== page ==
THE SCENE: 59 and foggy. Perfect for a beatdown.
F3 WELCOME & DISCLAIMER: Administered.
Little of this and that.
Mosey to wall. 10 wall-ups + 20 squats.
Mosey to the amphitheater. 20 merkins, bear crawl the length of the stage, 10 box jumps. Mosey to through the parking lot, stopping for 3 burpees at each light pole.
Mosey to the cinema – grab a block.
- 10 Single arm squats – Left
- 10 Sumo deadlifts
- 10 Tricep ext w/ calves raise
- 10 Curl and press
- 10 heel taps
- 10 BBS Press
- 10 Good mornings
- 10 Single arm squats – Right
Next… 5 stations laid out in the parking lot. Perform exercise at a station, rifle carry block to the bottom of the steps, carry to the top of the steps and back down, rifle carry to the next station. Repeat until all stations are completed.
Station 1: 30 Single-arm squats + 20 Curl and press + 10 Blockee
Station 2: 30 tricep ext + calves raise + 20 CMU swings + 10 Burpee Jumpover
Station 3: 30 sumo deadlifts + 20 heel taps + 10 BBS Press
Station 4: 30 heavy freddy (4-ct) + 20 Thrusters + 10 Good mornings
Station 5: 50 CMU benchpress + 25 Derkins
Mosey to the amphitheater. Flutter kick for the 6.
At 6:14, jailbreak! Get 60 seconds worth of distance run.
COUNT-OFF & NAME-O-RAMA
Me and 5 of the best men I know
CIRCLE OF TRUST/BOM:
The day after Hardship Hill, our weekly email’s “Say What” featurette included a long quote from the Q-Source. It was borrowed from Q3.12, Courage – which was appropriate given our race the day before. What does it take to face hardship virtuously? It takes…courage.
The chapter has a long quote from Rudyard Kipling’s poem, If.
“If you can keep your head when all about you
Are losing theirs and blaming it on you,
If you can trust yourself when all men doubt you,
But make allowance for their doubting too;
If you can wait and not be tired by waiting,
Or being lied about, don’t deal in lies,
Or being hated, don’t give way to hating,
And yet don’t look too good, nor talk too wise:
If you can dream—and not make dreams your master;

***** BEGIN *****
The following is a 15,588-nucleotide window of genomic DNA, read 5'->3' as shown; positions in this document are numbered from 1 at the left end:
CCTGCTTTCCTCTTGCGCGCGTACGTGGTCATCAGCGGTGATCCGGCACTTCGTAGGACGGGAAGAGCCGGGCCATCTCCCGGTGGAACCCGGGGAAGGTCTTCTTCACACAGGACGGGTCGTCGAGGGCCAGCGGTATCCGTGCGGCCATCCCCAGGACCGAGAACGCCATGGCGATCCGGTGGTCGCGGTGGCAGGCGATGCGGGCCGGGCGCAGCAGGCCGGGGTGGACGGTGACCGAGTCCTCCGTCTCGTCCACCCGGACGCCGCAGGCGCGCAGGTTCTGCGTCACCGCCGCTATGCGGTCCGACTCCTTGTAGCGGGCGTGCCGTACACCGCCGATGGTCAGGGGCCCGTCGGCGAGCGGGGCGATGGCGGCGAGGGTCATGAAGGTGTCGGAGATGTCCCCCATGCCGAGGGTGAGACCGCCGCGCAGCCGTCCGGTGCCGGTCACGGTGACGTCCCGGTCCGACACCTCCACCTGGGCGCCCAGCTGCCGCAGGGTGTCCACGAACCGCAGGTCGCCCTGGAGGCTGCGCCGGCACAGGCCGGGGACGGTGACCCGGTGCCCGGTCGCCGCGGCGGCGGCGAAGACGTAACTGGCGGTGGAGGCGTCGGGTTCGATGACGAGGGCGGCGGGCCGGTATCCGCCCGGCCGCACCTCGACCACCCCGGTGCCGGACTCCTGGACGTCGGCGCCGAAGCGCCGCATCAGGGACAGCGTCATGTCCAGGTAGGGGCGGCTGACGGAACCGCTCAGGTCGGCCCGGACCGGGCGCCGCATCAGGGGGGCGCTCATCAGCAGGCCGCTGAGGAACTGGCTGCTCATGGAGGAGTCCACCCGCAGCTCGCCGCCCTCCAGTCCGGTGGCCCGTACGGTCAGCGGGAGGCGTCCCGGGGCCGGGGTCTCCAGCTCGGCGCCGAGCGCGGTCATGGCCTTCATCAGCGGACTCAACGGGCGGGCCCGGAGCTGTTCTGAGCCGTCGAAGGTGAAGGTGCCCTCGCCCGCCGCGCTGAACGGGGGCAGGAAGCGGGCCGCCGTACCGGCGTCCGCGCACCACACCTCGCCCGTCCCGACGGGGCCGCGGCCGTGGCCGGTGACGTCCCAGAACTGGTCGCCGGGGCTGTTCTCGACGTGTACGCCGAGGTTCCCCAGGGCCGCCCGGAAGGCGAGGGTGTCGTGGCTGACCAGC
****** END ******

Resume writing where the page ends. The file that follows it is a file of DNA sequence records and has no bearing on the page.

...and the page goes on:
If you can think—and not make thoughts your aim;
If you can meet with Triumph and Disaster
And treat those two impostors just the same;
If you can bear to hear the truth you’ve spoken
Twisted by knaves to make a trap for fools,
Or watch the things you gave your life to, broken,
And stoop and build ’em up with worn-out tools:
If you can make one heap of all your winnings
And risk it on one turn of pitch-and-toss,
And lose, and start again at your beginnings
And never breathe a word about your loss;
If you can force your heart and nerve and sinew
To serve your turn long after they are gone,
And so hold on when there is nothing in you
Except the Will which says to them: ‘Hold on!’
If you can talk with crowds and keep your virtue,
Or walk with Kings—nor lose the common touch,
If neither foes nor loving friends can hurt you,
If all men count with you, but none too much;
If you can fill the unforgiving minute
With sixty seconds’ worth of distance run,
Yours is the Earth and everything that’s in it,
And—which is more—you’ll be a Man, my son!”
“If you can keep your head when all about you are losing theirs…” The Q Source calls this a pretty good definition of what it means to gracefully handle hardship. Where does this courageous gracefulness emerge from? It comes from living in peace.
And how do we grow this depth of peace in our lives?
- Through PRAYER… (Philippians 4:6-7), “Don’t worry about anything, but in everything, through prayer and petition with thanksgiving, present your requests to God. 7 And the peace of God, which surpasses all understanding, will guard your hearts and minds in Christ Jesus.”
- By LIVING VIRTUOUSLY…(Psalm 119:165), “Abundant peace belongs to those who love your instruction; nothing makes them stumble.”
- By TRUSTING IN OUR GOD…(Isaiah 26:3), “You will keep the mind that is dependent on you in perfect peace, for it is trusting in you.”